Stefan He Qin, the founder of two crypto hedge funds, was sentenced to more than seven years in prison after US authorities discovered he had defrauded investors out of $ 54 million.
A September 15 statement from the US Department of Justice (DoJ) announced that US District Judge Valerie Caproni had sentenced Qin to 90 months for cheating on investors out of $ 54 million.
The 24-year-old Australian owned and operated two crypto mutual funds – Virgil Sigma and VQR, between 2017 and 2020, the latter of which was founded in February 2020.
Although Virgil Sigma claimed to be investing client assets in crypto arbitrage strategies, the DoJ found that Qin had been embezzling investor capital from the fund since 2017 to help cover personal expenses, including groceries, rent, and private investments.
To arouse suspicion among its investors, Qin drew up fake bank statements and falsified tax documents claiming the company had been profitable every month except March 2017 since August 2016.
After regularly lying to his customers about “the value, location, and condition of their investment” – with Sigma claiming $ 90 million in assets despite Qin having “spent most of the company’s capital,” Qin attempted to steal assets from VQR to pay buyback requests from Sigma investors.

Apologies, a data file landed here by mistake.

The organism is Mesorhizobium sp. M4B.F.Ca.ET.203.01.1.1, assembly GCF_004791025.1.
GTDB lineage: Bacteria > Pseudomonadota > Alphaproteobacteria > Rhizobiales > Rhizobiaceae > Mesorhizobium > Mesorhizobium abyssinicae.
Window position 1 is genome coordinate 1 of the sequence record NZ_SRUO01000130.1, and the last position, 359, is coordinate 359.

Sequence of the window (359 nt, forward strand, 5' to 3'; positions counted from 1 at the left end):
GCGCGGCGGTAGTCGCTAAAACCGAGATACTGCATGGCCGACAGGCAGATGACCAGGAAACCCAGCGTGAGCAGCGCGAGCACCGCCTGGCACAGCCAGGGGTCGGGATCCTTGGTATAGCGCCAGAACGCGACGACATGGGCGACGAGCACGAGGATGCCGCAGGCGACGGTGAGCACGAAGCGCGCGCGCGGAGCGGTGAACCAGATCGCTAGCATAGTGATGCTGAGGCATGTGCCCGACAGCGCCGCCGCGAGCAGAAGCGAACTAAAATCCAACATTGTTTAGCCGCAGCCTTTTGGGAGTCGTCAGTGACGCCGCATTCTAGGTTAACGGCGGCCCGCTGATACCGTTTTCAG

In December 2020, Qin ordered VQR’s prominent trader to cut all positions in the fund and transfer the funds to Australians. Despite warnings that the move would cost VQR investors, the leading trader has sold VQR positions and transferred funds to Qin.
On February 4, 2021, Qin pleaded guilty to several securities fraud cases. In the recent DoJ announcement, US attorney Audrey Strauss said:
“Qin’s brazen and sweeping plans have cost his trusted investors more than $ 54 million, and he has now received a decent long term sentence of more than seven consecutive years in prison.”
Qin was also ordered to confiscate more than $ 54 million and sentenced to three years of supervised release.
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Regulators worldwide recently highlighted the growing prevalence of crypto fraud, with SEC chief Gary Gensler pointing out loopholes in regulatory protections that are dangerous to consumers earlier this month.
Gensler warns, “Investors may be less skeptical of opportunities that include something new or ‘advanced,’ or they may be trapped in fear of missing out (FOMO).
In May, the Federal Trade Commission reported more than $ 80 million in consumer losses due to crypto investment fraud since October 2020.